Of course, they'd found nothing with Amélie either. But they'd had less reason to look.
I need someone actually there, he decided. "Lena, would you let me tell Angela you're back, and safe? I'd feel better if she checked you over herself. In person."
The pilot nodded enthusiastically, throwing another stone into the sea. "Let's! I'll be back to it on Monday, trying to get someone to listen to me. It'd be great to have someone from the old crew around to chat." She picked up a little stick of driftwood, and poked at more beach rocks, turning them over, seeing what was underneath. Generally, that meant more rocks. "To be honest, it's been kind of lonely. Funny, innit? Me? Lonely?"
"Haven't you looked up any old friends?"
"Oh, I've looked 'em up all right. It's a military life, though - most everybody I can find's been all moved 'round. Katarina's back in Norway, my graduating class have completely dispersed - a lot of 'em are in Greece, but I don't have the money to fly anywhere. The only one I found still in London was Imogen."
"That's too bad. I'd transfer you some money, if I could. But at least you found her."
"Yeah..." she said, sadly.
Adequate data received to begin deep analysis, said the popup. Winston deactivated additional notifications.
"It was..." She looked for other words to describe it, and came up with nothing better than, "...it was weird, big guy. We were great friends in flight school, and we kept in touch when I jumped to Overwatch. And now, I'm... I'm literally back from the dead, least as far as she's concerned, and she won't even talk to me."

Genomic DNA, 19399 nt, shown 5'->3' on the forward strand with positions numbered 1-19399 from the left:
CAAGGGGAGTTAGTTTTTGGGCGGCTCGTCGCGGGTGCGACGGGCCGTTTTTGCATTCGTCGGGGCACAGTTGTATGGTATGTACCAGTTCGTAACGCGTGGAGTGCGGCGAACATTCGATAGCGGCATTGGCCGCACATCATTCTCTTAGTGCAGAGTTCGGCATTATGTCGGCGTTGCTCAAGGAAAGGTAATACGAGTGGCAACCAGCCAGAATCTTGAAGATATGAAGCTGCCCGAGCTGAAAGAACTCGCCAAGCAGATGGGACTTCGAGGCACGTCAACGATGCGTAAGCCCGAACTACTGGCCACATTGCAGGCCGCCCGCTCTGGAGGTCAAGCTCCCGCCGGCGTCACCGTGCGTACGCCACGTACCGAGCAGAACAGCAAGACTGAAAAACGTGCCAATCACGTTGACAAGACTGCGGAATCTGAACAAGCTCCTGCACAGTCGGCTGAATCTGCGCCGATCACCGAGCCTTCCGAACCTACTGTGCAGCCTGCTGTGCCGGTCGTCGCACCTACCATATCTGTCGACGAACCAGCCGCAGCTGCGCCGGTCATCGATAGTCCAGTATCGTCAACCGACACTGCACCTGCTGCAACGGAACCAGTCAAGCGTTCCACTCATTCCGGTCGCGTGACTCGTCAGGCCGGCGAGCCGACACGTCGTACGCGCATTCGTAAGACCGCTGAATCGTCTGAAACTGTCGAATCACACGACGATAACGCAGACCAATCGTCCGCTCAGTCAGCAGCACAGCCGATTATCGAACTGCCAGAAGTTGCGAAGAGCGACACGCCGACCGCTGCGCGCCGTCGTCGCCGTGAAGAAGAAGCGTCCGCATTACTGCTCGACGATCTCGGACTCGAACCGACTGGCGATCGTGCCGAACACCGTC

"She recognised me, I'm sure of it. She said she didn't, but I know she did. She said she didn't even remember knowing anyone who joined up with Overwatch." Tracer looked off to the side, not liking where her thoughts went. "She looked scared, Winston. Of me."
I can understand why, he thought to himself. The woman whose death brought down Overwatch is back from the grave, hasn't aged a day, and nobody is talking about it - who knows what you are? But out loud, he said, "I'm sorry," and meant it.
"It's been five years, the world's a different place - it feels like wheels are flying off everywhere, it really does - but now look out everyone, Tracer's coming to town! I thought..." her voice trailed off.
"Those missing five years didn't sink in, did they?"
They really hadn't, she knew. Not until then. "I really miss you, big guy," she said, sad and quiet.
"I've missed you too, Lena," he answered, softly. "I can't get off this rock, but you can always - any time of the day - radio me, and I'll listen." He reached over and touched a few points on a console. "I'm sending you my 'wakeup' prefix code. It will get me up, if I'm here, and I will answer."
Her padd chirped. "Got it."
"And don't wait 'till you're back in Brighton. Any time. Day or night."
"I will, I will! But maybe not tomorrow." She shook her head, brushing off the sadness. "There's a bar just a bit down the way, and it's also just hit me that I haven't picked anyone up in a bar in over five years, and that can't be helping. I think I'm gonna fix that tonight."
Winston howled with laughter, big honking bellows. "Now that sounds like the old Tracer," he said, merrily. "But... how're you going to explain the accelerator?"
"What, you think I've got some bulky ring in my chest, like yours? These are posh, mate!" She grinned. "I figured it out on the flight north. I just call 'em bioluminescent tattoos, and all the girls will want their own."
"Heh," he chuffed. "I believe the traditional Air Force benediction is, 'Good hunting?'"
"Rwrar." She winked.
"Go get 'em, pilot. But promise you'll radio me from London on Monday."
"I will, Winston. I promise."
Winston waited 'till Lena shut down her transmitter, and then threw the whole conversation - sound, vision, raw signal, transmission detail data, everything - into deep computational processing, to send along to Dr. Ziegler. If they've done anything to you, he thought, I will find it. And one way or another, somehow - they will pay.